“The Sun Shall Shine No More”, Frankie Valli (1965) / The Walker Brothers (1966)

This radiant orchestral ballad, co-written by Bob Crewe and Bob Gaudio, was originally a Frankie Valli solo single. The original version was a relative commercial flop – it took another year and a sweet blue-eyed soulful makeover from pop trio the Walker Brothers, to give the track its moment. With a faster tempo and more dramatic vocal delivery, their 1966 cover topped the UK charts and reached No. 13 on the Hot 100 – cementing the tune as a staple and, decades later, leading to covers of Cher. and Keane.

“Turn Up the Hands of Time”, Tyrone Davis (1970)

With “Turn Back the Hands of Time”, Tyrone Davis channeled loneliness and regret into one of the sweetest and most romantic soul hits of his time. Co-written by Jack Daniels and Bonnie Thompson, the song topped Billboard’s R&B charts and reached No. 3 on the Hot 100, becoming one of his signature singles (along with 1968’s “Can I Change My Mind” and ” Turning Point” from 1975).

“When She Was My Daughter”, The Four Peaks (1981)

This harmonica-laden single propelled the former Motown giants into the Top 20, giving them their biggest hit in eight years. Co-written by Larry Gottlieb (who went on to write tracks for Blue Oyster Cult and Kenny Rogers, among others) and Marc Blatte, “When She Was My Girl” marked the end of the band’s mainstream commercial era, even winning a Grammy nomination. for Best R&B Song.

“Hey, Western Union Man”, Jerry Butler (1968)

Like “Only the Strong Survive,” this swaggering single was co-written by hit-makers Gamble and Huff. Butler’s story of an urgent telegram (“Send a candy box too, and maybe some flowers”) is backed by a luxurious arrangement, built on funky drums and royal strings. It reached No. 16 on the Hot 100 and quickly became a classic – Diana Ross and the Supremes even covered it the following year for their album. Let the sun in.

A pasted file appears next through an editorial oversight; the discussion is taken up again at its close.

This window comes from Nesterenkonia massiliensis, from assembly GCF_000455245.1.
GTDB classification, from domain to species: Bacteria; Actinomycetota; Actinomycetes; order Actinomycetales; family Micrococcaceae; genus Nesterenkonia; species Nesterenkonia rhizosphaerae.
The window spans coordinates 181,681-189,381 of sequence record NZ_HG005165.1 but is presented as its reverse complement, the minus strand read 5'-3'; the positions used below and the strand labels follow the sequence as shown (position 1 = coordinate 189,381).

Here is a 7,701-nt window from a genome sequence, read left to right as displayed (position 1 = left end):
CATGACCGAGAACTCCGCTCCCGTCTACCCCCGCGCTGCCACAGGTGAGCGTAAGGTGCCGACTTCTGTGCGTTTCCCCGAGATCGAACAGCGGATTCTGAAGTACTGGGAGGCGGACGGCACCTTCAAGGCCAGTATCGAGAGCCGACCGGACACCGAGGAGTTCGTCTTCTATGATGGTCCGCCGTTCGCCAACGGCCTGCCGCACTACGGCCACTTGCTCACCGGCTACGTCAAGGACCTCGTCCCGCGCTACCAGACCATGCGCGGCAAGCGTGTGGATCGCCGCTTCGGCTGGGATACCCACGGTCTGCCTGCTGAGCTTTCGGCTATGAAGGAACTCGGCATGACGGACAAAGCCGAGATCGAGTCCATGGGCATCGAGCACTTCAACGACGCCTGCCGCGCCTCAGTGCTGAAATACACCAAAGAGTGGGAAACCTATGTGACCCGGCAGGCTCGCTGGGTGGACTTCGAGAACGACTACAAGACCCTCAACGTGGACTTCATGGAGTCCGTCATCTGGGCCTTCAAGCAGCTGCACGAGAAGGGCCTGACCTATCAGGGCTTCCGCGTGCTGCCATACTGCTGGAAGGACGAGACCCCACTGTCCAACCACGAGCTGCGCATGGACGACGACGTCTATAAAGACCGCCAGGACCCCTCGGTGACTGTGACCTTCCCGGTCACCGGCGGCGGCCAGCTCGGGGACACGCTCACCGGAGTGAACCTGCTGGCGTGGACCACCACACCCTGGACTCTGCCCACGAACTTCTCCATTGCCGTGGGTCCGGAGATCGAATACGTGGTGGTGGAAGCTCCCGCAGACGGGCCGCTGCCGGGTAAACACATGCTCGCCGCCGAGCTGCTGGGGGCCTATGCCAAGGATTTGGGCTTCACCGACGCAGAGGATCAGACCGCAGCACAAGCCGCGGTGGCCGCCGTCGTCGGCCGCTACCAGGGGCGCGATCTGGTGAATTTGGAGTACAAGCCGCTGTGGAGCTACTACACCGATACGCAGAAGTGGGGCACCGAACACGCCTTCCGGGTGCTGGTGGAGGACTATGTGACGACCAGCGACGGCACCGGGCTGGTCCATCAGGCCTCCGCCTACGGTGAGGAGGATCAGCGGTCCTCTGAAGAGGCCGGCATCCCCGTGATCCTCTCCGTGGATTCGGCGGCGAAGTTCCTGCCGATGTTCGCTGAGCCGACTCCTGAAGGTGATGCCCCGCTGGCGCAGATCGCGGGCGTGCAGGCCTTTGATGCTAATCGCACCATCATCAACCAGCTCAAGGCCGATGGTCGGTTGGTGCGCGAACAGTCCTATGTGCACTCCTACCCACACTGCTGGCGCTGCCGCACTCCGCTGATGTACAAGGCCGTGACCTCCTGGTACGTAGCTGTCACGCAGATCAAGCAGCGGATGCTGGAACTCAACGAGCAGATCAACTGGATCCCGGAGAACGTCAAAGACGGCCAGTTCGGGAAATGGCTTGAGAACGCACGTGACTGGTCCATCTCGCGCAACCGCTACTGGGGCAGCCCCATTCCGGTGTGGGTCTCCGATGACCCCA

“I wish it would rain”, the temptations (1967)

The Temptations originally released “I Wish It Would Rain” in 1967 on Motown’s Gordy imprint. It’s a heartbreaking song about a man who finds out his wife was cheating on him. All he wants is to cry, and he desperately hopes for rain so the drops will cloud his tears, because “everyone knows a man ain’t supposed to cry“‘I Wish It Would Rain’ peaked at No. 4 on the Billboard Hot 100 and topped the R&B chart, and it was subsequently covered by the Faces, Gladys Knight and the Pips and Aretha Franklin.

“Don’t Play That Song”, Ben E. King (1962)

Ben E. King released “Don’t Play That Song (You Lied)” as the title track of his 1962 album Don’t play this song! Written by Atlantic Records co-founder Ahmet Ertegun and King’s wife, Betty Nelson, “Don’t Play That Song (You Lied)” peaked at No. 2 on the R&B chart and No. 11 of the Hot 100. Aretha Franklin took the track even higher when she released a cover on her 1970 album spirit in the darkagain sending it to No. 11 on the Hot 100 and No. 1 on the R&B chart for five weeks.